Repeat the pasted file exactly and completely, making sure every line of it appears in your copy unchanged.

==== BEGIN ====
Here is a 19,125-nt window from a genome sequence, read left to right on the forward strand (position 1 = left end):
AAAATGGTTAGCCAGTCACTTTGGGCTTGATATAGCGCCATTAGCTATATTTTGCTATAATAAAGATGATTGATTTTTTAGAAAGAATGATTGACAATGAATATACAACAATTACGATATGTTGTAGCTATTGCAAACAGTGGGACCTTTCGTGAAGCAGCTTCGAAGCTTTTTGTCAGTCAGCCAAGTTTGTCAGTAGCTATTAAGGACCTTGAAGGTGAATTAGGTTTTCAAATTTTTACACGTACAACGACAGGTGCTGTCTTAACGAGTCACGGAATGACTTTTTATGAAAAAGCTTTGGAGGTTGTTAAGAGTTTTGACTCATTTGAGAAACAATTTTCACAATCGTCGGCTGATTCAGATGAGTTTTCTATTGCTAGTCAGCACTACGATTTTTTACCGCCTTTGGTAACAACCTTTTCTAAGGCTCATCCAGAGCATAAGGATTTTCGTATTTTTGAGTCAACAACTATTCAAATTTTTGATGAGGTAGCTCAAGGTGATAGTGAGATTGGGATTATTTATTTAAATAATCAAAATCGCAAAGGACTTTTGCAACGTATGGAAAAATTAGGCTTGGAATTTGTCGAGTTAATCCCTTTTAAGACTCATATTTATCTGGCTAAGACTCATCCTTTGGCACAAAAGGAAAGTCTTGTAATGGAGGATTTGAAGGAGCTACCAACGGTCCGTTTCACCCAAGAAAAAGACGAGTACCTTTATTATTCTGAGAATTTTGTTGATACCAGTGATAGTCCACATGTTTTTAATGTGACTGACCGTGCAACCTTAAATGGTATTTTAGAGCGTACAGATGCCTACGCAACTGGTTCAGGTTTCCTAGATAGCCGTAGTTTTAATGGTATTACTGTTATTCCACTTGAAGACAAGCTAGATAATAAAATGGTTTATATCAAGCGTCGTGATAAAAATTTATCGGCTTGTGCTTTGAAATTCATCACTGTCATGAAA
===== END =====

Here is a 19,125-nt window from a genome sequence, read left to right on the forward strand (position 1 = left end):
AAAATGGTTAGCCAGTCACTTTGGGCTTGATATAGCGCCATTAGCTATATTTTGCTATAATAAAGATGATTGATTTTTTAGAAAGAATGATTGACAATGAATATACAACAATTACGATATGTTGTAGCTATTGCAAACAGTGGGACCTTTCGTGAAGCAGCTTCGAAGCTTTTTGTCAGTCAGCCAAGTTTGTCAGTAGCTATTAAGGACCTTGAAGGTGAATTAGGTTTTCAAATTTTTACACGTACAACGACAGGTGCTGTCTTAACGAGTCACGGAATGACTTTTTATGAAAAAGCTTTGGAGGTTGTTAAGAGTTTTGACTCATTTGAGAAACAATTTTCACAATCGTCGGCTGATTCAGATGAGTTTTCTATTGCTAGTCAGCACTACGATTTTTTACCGCCTTTGGTAACAACCTTTTCTAAGGCTCATCCAGAGCATAAGGATTTTCGTATTTTTGAGTCAACAACTATTCAAATTTTTGATGAGGTAGCTCAAGGTGATAGTGAGATTGGGATTATTTATTTAAATAATCAAAATCGCAAAGGACTTTTGCAACGTATGGAAAAATTAGGCTTGGAATTTGTCGAGTTAATCCCTTTTAAGACTCATATTTATCTGGCTAAGACTCATCCTTTGGCACAAAAGGAAAGTCTTGTAATGGAGGATTTGAAGGAGCTACCAACGGTCCGTTTCACCCAAGAAAAAGACGAGTACCTTTATTATTCTGAGAATTTTGTTGATACCAGTGATAGTCCACATGTTTTTAATGTGACTGACCGTGCAACCTTAAATGGTATTTTAGAGCGTACAGATGCCTACGCAACTGGTTCAGGTTTCCTAGATAGCCGTAGTTTTAATGGTATTACTGTTATTCCACTTGAAGACAAGCTAGATAATAAAATGGTTTATATCAAGCGTCGTGATAAAAATTTATCGGCTTGTGCTTTGAAATTCATCACTGTCATGAAA